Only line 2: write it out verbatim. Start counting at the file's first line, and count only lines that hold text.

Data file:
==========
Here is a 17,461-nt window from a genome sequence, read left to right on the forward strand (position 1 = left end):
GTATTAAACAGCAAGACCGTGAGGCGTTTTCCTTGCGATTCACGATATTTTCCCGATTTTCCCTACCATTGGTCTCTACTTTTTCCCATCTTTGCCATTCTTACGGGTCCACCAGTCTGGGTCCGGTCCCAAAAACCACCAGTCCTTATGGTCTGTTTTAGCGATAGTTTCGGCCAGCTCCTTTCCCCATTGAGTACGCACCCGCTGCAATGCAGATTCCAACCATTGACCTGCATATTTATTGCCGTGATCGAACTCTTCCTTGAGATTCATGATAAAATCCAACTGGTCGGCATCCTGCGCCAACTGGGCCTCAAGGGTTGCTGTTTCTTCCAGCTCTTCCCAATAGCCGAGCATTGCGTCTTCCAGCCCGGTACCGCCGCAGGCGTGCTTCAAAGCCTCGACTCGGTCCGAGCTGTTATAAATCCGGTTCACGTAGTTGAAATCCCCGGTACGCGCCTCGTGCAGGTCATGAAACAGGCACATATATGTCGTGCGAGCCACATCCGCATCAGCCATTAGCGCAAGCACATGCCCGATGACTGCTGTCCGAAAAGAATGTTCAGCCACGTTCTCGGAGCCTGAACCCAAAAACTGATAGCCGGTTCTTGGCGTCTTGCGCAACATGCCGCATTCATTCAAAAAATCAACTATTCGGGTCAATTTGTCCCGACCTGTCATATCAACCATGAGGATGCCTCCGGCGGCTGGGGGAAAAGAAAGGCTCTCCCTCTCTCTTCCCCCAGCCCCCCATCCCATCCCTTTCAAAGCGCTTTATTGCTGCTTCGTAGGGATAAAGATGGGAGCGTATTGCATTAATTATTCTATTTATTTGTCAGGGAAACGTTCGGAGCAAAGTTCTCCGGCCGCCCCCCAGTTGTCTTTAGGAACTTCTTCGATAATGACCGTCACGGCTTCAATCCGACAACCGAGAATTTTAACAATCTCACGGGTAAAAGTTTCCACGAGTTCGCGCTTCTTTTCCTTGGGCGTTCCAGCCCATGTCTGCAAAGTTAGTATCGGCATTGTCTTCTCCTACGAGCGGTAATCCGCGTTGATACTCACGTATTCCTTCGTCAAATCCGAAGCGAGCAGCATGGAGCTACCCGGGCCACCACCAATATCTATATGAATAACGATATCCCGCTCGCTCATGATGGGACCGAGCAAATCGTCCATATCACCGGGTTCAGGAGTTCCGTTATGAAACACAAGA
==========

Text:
GTATTAAACAGCAAGACCGTGAGGCGTTTTCCTTGCGATTCACGATATTTTCCCGATTTTCCCTACCATTGGTCTCTACTTTTTCCCATCTTTGCCATTCTTACGGGTCCACCAGTCTGGGTCCGGTCCCAAAAACCACCAGTCCTTATGGTCTGTTTTAGCGATAGTTTCGGCCAGCTCCTTTCCCCATTGAGTACGCACCCGCTGCAATGCAGATTCCAACCATTGACCTGCATATTTATTGCCGTGATCGAACTCTTCCTTGAGATTCATGATAAAATCCAACTGGTCGGCATCCTGCGCCAACTGGGCCTCAAGGGTTGCTGTTTCTTCCAGCTCTTCCCAATAGCCGAGCATTGCGTCTTCCAGCCCGGTACCGCCGCAGGCGTGCTTCAAAGCCTCGACTCGGTCCGAGCTGTTATAAATCCGGTTCACGTAGTTGAAATCCCCGGTACGCGCCTCGTGCAGGTCATGAAACAGGCACATATATGTCGTGCGAGCCACATCCGCATCAGCCATTAGCGCAAGCACATGCCCGATGACTGCTGTCCGAAAAGAATGTTCAGCCACGTTCTCGGAGCCTGAACCCAAAAACTGATAGCCGGTTCTTGGCGTCTTGCGCAACATGCCGCATTCATTCAAAAAATCAACTATTCGGGTCAATTTGTCCCGACCTGTCATATCAACCATGAGGATGCCTCCGGCGGCTGGGGGAAAAGAAAGGCTCTCCCTCTCTCTTCCCCCAGCCCCCCATCCCATCCCTTTCAAAGCGCTTTATTGCTGCTTCGTAGGGATAAAGATGGGAGCGTATTGCATTAATTATTCTATTTATTTGTCAGGGAAACGTTCGGAGCAAAGTTCTCCGGCCGCCCCCCAGTTGTCTTTAGGAACTTCTTCGATAATGACCGTCACGGCTTCAATCCGACAACCGAGAATTTTAACAATCTCACGGGTAAAAGTTTCCACGAGTTCGCGCTTCTTTTCCTTGGGCGTTCCAGCCCATGTCTGCAAAGTTAGTATCGGCATTGTCTTCTCCTACGAGCGGTAATCCGCGTTGATACTCACGTATTCCTTCGTCAAATCCGAAGCGAGCAGCATGGAGCTACCCGGGCCACCACCAATATCTATATGAATAACGATATCCCGCTCGCTCATGATGGGACCGAGCAAATCGTCCATATCACCGGGTTCAGGAGTTCCGTTATGAAACACAAGA